Revealed: The UK’s top 5 regrets and what you can do about them

Whether it’s not travelling the world or not having that extra slice of cake, we all have a few regrets about opportunities that we didn’t take. I regularly meet clients that say: “if only I’d done this when I was younger!”

Studies have found that Brits spend more than 110 hours a year worrying about their regrets, while 80% of us feel our lives would be better if we had taken more risks when we had the chance.

In a recent survey, Brits identified their biggest regrets. Here are the top five, as well as a few tips so you can spend less time regretting your choices and more time doing something about them.

1. Not pursuing a better-paid job

It can sometimes be all too easy to settle with what you have, even if you want more. The uncertainty of moving to another job can be scary, especially when you have responsibilities like a mortgage or a child who has just started school.

It can also feel like there’s never a good time. In a tough job market, you can fear the instability of changing jobs. In a good job market, you can be overwhelmed by choice and then never take the plunge.

Thankfully, it’s never too late to change your job for a better-paid one. Your employability depends entirely on your own choices. So, if you want a new job, try learning a new skill in your spare time to broaden your potential.

Tip: Learn new skills in your spare time to expand your knowledge and make yourself more attractive to a potential employer.

2. Not keeping in touch with old friends

Everyone can name at least one old friend they wished they had stayed in touch with. Sadly, even if we mean to keep up with old friends when parting ways, it can be difficult to find the time.

Fortunately, in this technological age, it is easier than ever to stay in touch with people. Video-conferencing calls can enable an old group of friends to see each other again, even if they’re separated by a thousand miles.

Of course, video calls aren’t always the same as a face-to-face meeting. So, if you really want to keep a friendship alive – or revive an old one that’s cooled – consider setting a fixed number of days to meet. For example, one weekend every two months could be set aside for a catch-up.

Tip: Install a video-calling app, such as Skype, to talk to old friends face to face, if it’s not possible to meet them in person.

3. Not taking the plunge with a romance

The fear of rejection can be strongly felt. Nobody wants to feel they aren’t good enough or expose themselves to ridicule. It isn’t surprising, then, that not being more proactive romantically is one of the nation’s biggest regrets.

But, as ice hockey star Wayne Gretzky once famously said, “You miss 100% of the shots you don’t take.” The fear of rejection can stop you from having any chance with someone if you let it paralyse you.

It’s never too late to tell your romantic interest how you feel. If this person doesn’t feel the same way, as hard as it might be to hear that, you’ll see that rejection isn’t the end of the world. In fact, it can often help you to reflect.

Tip: It’s never too late to find love, and rejection isn’t the end. As much as it might sting at the time, it can show you ways to improve yourself that you might not have thought of.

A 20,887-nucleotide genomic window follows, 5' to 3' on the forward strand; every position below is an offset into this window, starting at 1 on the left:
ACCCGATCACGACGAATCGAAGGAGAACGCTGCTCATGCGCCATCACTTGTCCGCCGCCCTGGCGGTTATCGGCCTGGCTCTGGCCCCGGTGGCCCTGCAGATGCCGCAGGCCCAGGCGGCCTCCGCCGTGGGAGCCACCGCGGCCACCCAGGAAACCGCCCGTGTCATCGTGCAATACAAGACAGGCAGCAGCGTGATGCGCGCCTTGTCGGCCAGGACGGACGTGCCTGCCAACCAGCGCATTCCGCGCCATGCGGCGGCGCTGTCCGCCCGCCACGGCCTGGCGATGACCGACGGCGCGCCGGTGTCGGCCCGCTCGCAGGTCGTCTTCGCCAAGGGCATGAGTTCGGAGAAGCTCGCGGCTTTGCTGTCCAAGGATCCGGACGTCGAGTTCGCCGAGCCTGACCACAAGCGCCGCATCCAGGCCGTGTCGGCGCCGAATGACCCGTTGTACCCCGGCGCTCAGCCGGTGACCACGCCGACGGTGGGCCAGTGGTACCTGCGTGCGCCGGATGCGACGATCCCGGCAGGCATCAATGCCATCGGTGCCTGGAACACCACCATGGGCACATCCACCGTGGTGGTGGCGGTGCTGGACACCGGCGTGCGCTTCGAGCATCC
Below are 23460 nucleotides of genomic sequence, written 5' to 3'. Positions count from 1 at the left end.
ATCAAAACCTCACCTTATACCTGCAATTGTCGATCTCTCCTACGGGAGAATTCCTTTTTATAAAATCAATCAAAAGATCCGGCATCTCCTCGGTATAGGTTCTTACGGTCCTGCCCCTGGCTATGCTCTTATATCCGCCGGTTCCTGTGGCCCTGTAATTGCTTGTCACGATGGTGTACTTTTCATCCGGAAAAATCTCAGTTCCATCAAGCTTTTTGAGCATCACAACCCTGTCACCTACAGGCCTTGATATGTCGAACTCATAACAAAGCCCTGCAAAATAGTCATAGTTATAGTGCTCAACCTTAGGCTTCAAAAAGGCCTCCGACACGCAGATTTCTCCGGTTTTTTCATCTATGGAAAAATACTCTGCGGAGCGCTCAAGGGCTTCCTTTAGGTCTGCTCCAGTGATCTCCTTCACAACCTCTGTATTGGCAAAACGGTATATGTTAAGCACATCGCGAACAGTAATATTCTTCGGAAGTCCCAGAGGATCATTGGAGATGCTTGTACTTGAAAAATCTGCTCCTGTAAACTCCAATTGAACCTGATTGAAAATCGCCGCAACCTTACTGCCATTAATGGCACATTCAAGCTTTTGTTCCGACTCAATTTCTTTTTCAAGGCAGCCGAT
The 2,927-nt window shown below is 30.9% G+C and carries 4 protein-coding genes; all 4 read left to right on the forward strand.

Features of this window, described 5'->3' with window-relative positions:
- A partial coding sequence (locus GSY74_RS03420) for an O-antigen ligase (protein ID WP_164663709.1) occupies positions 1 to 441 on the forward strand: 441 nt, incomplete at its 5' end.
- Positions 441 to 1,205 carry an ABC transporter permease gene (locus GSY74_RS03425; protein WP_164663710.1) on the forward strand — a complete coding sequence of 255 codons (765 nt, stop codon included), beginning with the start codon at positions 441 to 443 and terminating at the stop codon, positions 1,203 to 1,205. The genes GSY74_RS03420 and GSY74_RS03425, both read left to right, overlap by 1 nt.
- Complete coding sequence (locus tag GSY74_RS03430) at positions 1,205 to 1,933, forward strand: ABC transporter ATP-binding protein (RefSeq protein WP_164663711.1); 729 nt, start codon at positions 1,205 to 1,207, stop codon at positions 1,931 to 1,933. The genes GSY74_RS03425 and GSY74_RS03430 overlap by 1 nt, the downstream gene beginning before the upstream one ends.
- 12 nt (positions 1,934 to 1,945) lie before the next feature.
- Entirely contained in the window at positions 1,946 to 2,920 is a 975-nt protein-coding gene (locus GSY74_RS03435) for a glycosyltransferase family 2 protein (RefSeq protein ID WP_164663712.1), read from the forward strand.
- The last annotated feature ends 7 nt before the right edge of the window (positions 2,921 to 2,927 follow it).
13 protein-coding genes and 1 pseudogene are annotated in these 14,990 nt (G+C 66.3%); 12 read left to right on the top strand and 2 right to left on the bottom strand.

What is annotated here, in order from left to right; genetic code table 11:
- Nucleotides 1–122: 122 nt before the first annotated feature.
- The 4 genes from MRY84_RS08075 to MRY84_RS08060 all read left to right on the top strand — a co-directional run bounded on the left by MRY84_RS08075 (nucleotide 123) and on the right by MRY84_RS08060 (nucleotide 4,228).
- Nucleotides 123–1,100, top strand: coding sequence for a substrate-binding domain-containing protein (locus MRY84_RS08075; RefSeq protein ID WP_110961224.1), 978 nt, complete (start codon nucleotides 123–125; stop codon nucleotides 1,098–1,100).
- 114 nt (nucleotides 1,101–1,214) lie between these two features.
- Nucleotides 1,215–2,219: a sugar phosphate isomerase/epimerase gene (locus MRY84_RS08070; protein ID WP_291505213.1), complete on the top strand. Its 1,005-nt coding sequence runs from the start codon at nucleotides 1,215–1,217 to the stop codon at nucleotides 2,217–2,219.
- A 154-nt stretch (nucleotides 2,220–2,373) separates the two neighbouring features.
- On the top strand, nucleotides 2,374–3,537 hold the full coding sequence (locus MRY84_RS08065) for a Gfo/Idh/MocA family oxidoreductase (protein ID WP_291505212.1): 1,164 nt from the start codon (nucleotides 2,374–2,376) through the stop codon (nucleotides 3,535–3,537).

4. Not travelling more when life had fewer responsibilities

There is no shortage of beautiful holiday destinations in this world, so it will come as no surprise to hear that one of the nation’s biggest regrets is not travelling more when given the chance.

This might be just a little bit difficult at the moment given the global coronavirus pandemic, but while you’re waiting for things to return to normal, you have time to think about where you most want to visit.

Although it can be difficult to find the time to travel as we grow older, there is always some time, which is why it’s important to make the most of it. You may have less free time as you get older, but today you’re as young as you’ll ever be.

And, with good financial planning, you can have the confidence to book a once-in-a-lifetime trip without worrying that you’ll deplete your retirement savings.

Tip: Think about how you can best use your free time and travel the world when you can. Think about taking advantage of cheap flights to take city breaks at weekends.

5. Not saving more when younger

Don’t we all wish that we hadn’t frittered away so much money in the past when we need it in the present? When money is tight, it’s easy to think back on every impulse buy and feel that twinge of regret.

We can’t change our actions in the past, but if you wished you had saved more when you were younger, take it as a lesson instead of wasting your time regretting it. You can act by starting to save today for your future.

I meet many clients in their 40s and 50s who have finally decided to take saving seriously and want to make the most of their money. It’s never too late to start!

Tip: Start saving today and consider professional advice to help you maximise your savings.

Get in touch

While I might not be able to reunite you with a lost love or put you back in touch with an old friend, I can help you manage your money more effectively, so you’ll have one less regret in future. Please give me a call on 07769 156 250.


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The value of your investment can go down as well as up and you may not get back the full amount you invested. Past performance is not a reliable indicator of future performance.

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